An unfortunate event happened the other day: A very nice young man (we’ll call him Emilio) slowly and cautiously walked into my office in obvious discomfort. During our conversation, he had to pause several times to wait until a debilitating wave of pain passed. Emilio informed me that, about a week ago, he had been driving through a green light at an intersection when another car ran a red light and slammed into the passenger side of his car. Emilio explained that the other driver got the ticket, and had liability insurance. I took a look at the other driver’s insurance policy, and sure enough, everything was in order – the other driver did in fact have enough coverage to pay Emilio’s medical expenses and then some. I was optimistic that our firm would be able to help this prospective client receive the highest quality of medical care, and see that he was fairly and adequately compensated for his out-of-pocket expenses and for his pain and suffering.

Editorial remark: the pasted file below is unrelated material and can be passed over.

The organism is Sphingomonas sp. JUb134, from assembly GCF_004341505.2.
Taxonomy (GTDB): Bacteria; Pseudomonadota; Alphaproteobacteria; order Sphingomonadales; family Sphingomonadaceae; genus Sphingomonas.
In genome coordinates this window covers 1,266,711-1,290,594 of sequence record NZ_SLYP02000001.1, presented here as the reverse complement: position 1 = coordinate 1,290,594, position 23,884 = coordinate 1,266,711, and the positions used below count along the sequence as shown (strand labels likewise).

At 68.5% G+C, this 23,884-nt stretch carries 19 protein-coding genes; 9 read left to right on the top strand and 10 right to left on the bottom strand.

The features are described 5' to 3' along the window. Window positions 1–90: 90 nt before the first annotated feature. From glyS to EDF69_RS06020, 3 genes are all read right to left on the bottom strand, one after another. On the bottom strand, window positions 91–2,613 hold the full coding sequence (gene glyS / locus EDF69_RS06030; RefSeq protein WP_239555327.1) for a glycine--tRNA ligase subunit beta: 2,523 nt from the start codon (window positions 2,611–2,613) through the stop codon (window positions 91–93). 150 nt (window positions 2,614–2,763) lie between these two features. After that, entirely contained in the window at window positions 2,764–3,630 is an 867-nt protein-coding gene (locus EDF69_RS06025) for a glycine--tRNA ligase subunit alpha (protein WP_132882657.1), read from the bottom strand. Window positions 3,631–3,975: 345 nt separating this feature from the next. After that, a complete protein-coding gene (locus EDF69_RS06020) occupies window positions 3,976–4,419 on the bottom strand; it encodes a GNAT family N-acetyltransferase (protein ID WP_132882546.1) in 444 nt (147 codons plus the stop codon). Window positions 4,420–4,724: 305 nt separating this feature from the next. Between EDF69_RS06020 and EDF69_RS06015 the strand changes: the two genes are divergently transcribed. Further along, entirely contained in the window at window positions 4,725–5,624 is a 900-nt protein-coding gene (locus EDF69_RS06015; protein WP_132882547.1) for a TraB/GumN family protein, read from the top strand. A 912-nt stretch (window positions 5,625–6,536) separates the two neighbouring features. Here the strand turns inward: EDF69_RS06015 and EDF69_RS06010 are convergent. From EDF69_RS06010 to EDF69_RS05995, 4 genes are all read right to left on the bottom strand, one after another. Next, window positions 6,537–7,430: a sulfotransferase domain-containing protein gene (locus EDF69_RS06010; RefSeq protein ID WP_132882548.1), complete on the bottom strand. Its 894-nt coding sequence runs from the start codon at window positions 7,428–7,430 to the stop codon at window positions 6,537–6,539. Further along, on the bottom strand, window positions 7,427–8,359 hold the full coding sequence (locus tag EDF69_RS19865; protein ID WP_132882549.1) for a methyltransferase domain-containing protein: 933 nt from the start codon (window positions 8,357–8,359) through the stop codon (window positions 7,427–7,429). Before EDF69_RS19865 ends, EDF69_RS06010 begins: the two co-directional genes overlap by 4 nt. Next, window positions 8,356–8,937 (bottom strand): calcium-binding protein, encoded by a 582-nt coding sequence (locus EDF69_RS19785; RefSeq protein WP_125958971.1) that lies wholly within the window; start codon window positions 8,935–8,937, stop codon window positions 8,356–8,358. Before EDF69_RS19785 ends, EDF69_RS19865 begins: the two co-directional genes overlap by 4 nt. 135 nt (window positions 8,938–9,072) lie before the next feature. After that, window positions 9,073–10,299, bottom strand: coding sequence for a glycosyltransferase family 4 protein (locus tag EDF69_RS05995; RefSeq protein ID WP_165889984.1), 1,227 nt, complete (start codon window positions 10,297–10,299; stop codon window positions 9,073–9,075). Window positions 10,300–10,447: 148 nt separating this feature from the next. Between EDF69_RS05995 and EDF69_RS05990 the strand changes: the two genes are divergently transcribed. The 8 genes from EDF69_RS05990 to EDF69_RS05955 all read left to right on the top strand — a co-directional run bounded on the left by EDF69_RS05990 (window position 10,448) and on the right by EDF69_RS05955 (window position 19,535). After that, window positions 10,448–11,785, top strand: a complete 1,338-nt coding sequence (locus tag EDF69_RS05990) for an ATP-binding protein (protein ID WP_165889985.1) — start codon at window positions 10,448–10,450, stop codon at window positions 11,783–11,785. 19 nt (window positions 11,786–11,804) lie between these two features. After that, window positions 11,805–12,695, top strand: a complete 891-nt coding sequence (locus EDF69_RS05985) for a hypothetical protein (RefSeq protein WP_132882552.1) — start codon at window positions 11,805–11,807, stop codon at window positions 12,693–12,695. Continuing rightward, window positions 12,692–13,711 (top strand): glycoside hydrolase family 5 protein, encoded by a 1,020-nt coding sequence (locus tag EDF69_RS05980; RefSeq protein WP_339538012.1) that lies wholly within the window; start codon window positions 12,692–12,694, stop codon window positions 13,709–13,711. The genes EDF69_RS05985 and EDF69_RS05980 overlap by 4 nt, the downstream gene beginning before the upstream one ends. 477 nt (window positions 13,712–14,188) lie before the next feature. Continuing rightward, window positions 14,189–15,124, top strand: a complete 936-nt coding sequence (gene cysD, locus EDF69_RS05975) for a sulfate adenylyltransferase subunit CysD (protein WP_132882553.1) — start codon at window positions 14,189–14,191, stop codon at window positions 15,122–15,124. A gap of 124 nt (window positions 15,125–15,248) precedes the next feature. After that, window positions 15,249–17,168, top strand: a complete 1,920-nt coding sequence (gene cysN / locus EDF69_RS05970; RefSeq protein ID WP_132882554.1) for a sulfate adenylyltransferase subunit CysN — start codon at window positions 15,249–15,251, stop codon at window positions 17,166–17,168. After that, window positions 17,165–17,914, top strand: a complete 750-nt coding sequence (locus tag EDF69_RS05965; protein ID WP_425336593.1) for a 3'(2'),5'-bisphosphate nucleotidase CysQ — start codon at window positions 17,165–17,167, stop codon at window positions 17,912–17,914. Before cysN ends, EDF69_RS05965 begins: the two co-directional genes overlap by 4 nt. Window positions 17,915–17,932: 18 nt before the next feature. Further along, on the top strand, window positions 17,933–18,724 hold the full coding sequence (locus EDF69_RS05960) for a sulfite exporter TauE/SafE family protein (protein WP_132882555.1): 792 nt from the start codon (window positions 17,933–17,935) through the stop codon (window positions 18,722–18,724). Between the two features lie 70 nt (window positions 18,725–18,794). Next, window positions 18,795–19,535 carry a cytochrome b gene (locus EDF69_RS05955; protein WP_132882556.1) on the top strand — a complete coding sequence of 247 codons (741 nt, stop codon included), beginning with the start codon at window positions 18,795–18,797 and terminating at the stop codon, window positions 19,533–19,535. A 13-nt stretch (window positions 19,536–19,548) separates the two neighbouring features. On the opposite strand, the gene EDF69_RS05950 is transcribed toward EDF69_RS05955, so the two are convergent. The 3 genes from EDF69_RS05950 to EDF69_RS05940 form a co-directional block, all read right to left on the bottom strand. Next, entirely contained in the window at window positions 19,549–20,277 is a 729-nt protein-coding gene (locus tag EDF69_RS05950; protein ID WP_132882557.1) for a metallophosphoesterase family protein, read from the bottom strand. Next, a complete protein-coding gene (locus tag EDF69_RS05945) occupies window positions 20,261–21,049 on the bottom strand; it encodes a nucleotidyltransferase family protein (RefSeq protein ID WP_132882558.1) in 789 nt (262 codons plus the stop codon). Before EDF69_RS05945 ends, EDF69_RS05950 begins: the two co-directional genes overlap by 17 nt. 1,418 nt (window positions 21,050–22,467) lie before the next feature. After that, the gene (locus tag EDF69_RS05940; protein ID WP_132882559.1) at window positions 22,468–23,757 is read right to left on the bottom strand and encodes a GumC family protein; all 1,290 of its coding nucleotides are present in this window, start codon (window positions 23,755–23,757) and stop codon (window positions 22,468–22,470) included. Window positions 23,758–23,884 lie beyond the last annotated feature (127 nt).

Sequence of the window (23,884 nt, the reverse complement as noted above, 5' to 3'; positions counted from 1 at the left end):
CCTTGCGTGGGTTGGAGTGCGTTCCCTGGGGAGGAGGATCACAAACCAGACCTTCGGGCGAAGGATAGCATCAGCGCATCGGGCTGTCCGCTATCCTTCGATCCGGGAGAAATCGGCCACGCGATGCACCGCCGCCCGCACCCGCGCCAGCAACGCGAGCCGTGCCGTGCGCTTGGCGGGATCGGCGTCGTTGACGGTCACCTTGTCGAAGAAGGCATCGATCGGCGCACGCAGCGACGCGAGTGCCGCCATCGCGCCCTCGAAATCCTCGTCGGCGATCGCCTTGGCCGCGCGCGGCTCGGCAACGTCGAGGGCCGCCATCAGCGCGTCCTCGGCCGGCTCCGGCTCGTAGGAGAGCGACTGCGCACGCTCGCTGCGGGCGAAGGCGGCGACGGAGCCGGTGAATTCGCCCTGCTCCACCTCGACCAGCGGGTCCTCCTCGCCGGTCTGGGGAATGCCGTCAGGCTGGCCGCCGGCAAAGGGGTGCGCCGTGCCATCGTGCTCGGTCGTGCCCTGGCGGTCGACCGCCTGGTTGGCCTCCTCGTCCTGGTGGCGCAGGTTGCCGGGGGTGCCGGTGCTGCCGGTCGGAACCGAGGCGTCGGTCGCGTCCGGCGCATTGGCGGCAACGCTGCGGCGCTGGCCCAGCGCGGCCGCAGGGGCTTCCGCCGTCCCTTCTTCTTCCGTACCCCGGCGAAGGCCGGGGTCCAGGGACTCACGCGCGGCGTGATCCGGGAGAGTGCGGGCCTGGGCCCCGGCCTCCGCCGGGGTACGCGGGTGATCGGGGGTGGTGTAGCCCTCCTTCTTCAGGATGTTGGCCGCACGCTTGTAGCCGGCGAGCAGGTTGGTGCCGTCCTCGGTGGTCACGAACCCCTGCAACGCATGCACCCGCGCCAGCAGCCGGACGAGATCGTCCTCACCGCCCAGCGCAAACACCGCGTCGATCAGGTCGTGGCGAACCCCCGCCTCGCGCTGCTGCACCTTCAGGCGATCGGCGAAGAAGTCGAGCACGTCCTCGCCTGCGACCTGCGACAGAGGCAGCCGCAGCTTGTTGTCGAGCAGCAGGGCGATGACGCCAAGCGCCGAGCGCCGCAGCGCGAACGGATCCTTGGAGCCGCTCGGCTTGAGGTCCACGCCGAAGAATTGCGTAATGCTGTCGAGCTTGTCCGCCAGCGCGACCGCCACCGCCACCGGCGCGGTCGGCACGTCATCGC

But then he showed me one other piece of paper.
It was only a single page and was entitled Injury Release and said something to the effect of: For One-Thousand Dollars consideration I forever discharge for all actions, causes of action, demands, damages, costs, and any compensation whatsoever, which the undersigned now has or may hereafter accrue as a result of an accident which occurred on or about <date> at or near the intersection of <x> and <y>.